A new report leads the way for a jail and court overhaul in Charleston County.

The report, which was released Thursday by the Charleston County Criminal Justice Coordinating Council, outlines six steps over the next three years to overhaul how non-violent offenders are handled in the jail and court system.

Within the three year timeline, the group hopes to lower bookings, reduce the length of stay pending trial, and address racial disproportionality by creating a triage center to be used in lieu of jail; address root behaviors leading to crime; improve court efficiency among other things.

Specifically the report highlights disparities between the rate of black and white people arrested.  Black people are 4.84 times more likely to be arrested and booked into the detention center than white people.  The national average is 4.37.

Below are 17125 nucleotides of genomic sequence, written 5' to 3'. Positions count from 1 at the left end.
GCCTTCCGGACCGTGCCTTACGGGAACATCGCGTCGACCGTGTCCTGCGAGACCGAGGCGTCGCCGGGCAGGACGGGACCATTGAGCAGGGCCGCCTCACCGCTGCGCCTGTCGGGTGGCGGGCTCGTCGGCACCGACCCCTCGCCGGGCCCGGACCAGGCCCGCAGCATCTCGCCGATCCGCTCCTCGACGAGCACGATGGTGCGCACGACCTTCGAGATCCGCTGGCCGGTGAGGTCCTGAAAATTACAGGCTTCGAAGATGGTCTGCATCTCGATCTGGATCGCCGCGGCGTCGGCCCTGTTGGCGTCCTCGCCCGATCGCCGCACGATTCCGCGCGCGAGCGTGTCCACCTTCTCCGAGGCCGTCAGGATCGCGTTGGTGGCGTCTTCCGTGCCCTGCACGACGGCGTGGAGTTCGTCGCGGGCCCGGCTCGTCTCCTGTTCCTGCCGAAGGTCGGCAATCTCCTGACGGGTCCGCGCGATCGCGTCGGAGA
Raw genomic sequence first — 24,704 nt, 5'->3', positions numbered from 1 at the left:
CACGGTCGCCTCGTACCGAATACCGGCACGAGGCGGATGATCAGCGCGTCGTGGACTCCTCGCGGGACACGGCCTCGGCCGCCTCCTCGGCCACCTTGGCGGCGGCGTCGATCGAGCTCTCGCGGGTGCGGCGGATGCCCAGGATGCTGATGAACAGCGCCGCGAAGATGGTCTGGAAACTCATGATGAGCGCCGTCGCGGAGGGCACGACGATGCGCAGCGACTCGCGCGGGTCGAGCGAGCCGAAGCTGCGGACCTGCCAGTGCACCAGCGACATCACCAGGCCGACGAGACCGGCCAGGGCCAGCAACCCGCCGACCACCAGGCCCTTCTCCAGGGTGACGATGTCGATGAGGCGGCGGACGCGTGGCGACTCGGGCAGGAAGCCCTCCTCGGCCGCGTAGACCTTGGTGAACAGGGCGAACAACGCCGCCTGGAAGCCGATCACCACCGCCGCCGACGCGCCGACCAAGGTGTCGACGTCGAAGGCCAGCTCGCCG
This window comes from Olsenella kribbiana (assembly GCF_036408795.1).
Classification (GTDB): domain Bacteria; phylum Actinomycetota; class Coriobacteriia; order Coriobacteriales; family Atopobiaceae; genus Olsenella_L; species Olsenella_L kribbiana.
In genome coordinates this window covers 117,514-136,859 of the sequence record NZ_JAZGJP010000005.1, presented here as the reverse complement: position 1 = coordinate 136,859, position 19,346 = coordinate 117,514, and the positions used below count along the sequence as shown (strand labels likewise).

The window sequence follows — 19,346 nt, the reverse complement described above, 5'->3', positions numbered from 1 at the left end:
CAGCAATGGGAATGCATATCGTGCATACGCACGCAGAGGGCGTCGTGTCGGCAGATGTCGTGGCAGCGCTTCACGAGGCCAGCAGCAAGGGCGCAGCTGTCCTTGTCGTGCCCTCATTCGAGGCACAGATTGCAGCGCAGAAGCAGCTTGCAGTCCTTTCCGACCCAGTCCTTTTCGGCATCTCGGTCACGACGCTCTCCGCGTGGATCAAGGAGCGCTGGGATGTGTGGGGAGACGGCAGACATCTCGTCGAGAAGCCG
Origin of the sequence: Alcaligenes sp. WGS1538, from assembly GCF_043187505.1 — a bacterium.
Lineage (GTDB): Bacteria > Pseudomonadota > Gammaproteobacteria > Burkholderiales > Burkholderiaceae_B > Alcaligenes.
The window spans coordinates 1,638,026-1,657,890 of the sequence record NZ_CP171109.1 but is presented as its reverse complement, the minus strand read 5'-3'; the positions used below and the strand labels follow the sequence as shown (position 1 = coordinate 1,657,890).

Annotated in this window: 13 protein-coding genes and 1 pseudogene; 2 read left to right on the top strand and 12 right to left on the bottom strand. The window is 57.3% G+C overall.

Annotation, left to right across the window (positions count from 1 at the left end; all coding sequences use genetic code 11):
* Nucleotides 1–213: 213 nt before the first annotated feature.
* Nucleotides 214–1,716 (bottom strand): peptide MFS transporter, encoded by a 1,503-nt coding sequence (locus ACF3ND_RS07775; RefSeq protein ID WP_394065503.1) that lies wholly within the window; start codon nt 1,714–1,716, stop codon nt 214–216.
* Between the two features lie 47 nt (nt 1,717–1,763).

The report finds 631 “frequent flyers” were booked into the jail five or more times between 2013 and 2014.  Local experts say those people often suffer from mental illness, drug addiction, and/or homelessness. Efforts are now underway to create a triage center to help those people and offer police an alternative to jail.

“We want to make sure jail is used for the right reasons and improve police-community relations,” the report stated

The report found 73 bookings per day into the Charleston County jail for low level offense including shoplifting, failure to pay child support, public intoxication, and loitering.

The report also revealed 70% of people detained are not convicted, higher than the national average of 60%.